Federal Financial Agencies Sign Pact To Work Together

The Director of the Consumer Financial Protection Bureau has signed a pact with his counterpart from the Federal Trade Commission, to ensure that duplication of roles and responsibilities will not take place in the execution of their legal mandates. The memorandum of understanding provides an outline and framework for sharing information on active cases, investigations and enforcement actions.  It also contains guidelines for writing of rules between the two bodies. The purpose of the agreement is to streamline the scope and mode of operations between the two government agencies.

Earlier on, some republicans and business lobby groups had expressed concern that the new office would pose further risk to the US economy, already beleaguered with rules and regulations on credit. Some quarters were also not satisfied with the manner in which the CFPB Director was appointed to office.  However, the Director gave an assurance that both government agencies would work hand in hand, to ensure effective federal monitoring of financial products on behalf of consumers. His FTC counterpart acquiesced with the statement, declaring that the agreement would streamline the operations of the two government agencies.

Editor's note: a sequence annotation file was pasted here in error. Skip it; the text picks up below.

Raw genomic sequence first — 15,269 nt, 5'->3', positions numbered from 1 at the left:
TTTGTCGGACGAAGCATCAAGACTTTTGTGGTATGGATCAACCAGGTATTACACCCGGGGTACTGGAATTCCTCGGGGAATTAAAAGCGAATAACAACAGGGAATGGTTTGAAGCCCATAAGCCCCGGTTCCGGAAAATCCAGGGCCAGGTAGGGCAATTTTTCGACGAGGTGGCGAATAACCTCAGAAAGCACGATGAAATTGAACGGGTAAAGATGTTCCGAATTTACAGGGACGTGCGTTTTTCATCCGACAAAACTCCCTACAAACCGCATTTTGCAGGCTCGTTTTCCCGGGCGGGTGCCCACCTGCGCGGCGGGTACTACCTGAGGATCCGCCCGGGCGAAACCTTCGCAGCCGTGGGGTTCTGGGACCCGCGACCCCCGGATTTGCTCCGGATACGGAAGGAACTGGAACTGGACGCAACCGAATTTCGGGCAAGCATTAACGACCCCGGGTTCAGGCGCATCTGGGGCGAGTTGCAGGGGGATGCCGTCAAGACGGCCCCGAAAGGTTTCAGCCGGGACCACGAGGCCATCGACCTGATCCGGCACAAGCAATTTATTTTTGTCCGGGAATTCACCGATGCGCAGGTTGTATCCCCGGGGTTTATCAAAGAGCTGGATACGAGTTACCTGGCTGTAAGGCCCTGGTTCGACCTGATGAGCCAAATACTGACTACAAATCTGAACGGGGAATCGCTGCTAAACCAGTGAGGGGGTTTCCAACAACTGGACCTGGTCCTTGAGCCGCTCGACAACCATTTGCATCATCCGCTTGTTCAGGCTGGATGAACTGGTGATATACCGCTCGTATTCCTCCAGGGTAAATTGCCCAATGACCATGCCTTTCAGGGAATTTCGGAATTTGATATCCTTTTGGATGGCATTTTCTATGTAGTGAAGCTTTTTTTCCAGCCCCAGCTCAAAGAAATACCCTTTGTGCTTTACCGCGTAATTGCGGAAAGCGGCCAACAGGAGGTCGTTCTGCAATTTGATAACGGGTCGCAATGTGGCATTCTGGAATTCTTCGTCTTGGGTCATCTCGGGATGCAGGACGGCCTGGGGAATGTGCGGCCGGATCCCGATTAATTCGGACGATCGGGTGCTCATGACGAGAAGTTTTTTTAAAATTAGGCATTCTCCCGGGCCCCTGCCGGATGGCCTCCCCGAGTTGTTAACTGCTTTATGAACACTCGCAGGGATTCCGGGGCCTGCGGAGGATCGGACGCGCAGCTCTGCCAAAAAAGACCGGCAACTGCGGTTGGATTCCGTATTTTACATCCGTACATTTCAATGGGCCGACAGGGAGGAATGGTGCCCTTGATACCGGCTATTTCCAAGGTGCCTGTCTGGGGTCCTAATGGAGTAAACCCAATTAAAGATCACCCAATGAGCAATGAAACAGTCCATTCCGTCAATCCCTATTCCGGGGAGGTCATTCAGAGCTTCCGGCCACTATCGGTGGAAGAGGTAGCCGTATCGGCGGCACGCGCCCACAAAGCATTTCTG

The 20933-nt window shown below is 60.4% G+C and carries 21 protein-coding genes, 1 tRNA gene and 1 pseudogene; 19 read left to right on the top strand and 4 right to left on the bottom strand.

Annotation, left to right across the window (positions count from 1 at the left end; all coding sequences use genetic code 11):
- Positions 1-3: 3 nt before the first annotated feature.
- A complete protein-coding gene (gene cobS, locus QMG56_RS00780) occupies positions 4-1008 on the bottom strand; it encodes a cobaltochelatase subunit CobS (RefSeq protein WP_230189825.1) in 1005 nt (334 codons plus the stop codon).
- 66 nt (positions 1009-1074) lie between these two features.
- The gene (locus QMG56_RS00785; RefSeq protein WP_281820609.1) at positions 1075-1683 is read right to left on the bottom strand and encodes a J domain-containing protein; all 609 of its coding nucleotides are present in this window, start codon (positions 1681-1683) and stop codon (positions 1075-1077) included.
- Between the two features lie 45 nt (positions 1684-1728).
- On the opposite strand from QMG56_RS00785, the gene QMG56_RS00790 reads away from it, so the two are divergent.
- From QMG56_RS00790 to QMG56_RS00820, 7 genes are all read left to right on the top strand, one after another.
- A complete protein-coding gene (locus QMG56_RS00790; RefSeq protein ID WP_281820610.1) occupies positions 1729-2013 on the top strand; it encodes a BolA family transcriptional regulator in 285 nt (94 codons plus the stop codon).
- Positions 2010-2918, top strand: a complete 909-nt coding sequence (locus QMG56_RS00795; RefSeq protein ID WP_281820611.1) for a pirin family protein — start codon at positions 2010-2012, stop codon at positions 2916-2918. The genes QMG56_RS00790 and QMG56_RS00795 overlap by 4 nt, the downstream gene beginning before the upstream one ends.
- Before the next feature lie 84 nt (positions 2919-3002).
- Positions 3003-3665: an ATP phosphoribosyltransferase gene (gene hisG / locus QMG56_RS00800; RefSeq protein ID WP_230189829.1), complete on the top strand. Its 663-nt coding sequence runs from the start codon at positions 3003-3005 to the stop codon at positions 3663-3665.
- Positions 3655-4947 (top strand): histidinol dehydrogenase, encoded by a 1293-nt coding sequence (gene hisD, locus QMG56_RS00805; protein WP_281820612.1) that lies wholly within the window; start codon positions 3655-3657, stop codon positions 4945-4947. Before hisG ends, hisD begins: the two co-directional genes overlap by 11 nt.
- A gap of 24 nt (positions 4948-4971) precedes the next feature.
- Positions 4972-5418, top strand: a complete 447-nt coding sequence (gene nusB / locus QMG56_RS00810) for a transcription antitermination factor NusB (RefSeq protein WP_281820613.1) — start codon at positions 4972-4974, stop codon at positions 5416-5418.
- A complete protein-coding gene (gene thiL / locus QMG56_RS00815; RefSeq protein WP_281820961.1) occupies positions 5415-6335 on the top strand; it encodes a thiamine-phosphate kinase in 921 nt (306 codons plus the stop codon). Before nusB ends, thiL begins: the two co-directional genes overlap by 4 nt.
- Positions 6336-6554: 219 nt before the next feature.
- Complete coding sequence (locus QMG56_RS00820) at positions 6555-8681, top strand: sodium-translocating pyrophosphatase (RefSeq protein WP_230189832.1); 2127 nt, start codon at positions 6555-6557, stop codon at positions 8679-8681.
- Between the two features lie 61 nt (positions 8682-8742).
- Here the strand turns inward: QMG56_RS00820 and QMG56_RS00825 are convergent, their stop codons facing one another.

CFPB arose from the Dodd-Frank financial reform Act 2010. According to the bill, its mandate is to oversee and monitor such financial products as credit cards, mortgages and loans, in conjunction with the FTC. The US Chamber of Commerce considered the signing of the agreement as an effort in good faith, despite the serious concerns that businesses have towards government regulations.

CFPB began operating in July 2011. It has federal authority to supervise the operation of traditional banks and private financial entities such as payday lenders, mortgage service providers and lending companies. However, things have not been so rosy for the new Director at the helm. Republican representatives and some lobby groups oppose the manner of his appointment as Director. The US president appointed the heads to the CFPB and National Labor Relations Board through a recess decision, although the senate was not technically in recess. This led to outcry from republican senators who had already blocked a vote for nominee candidates.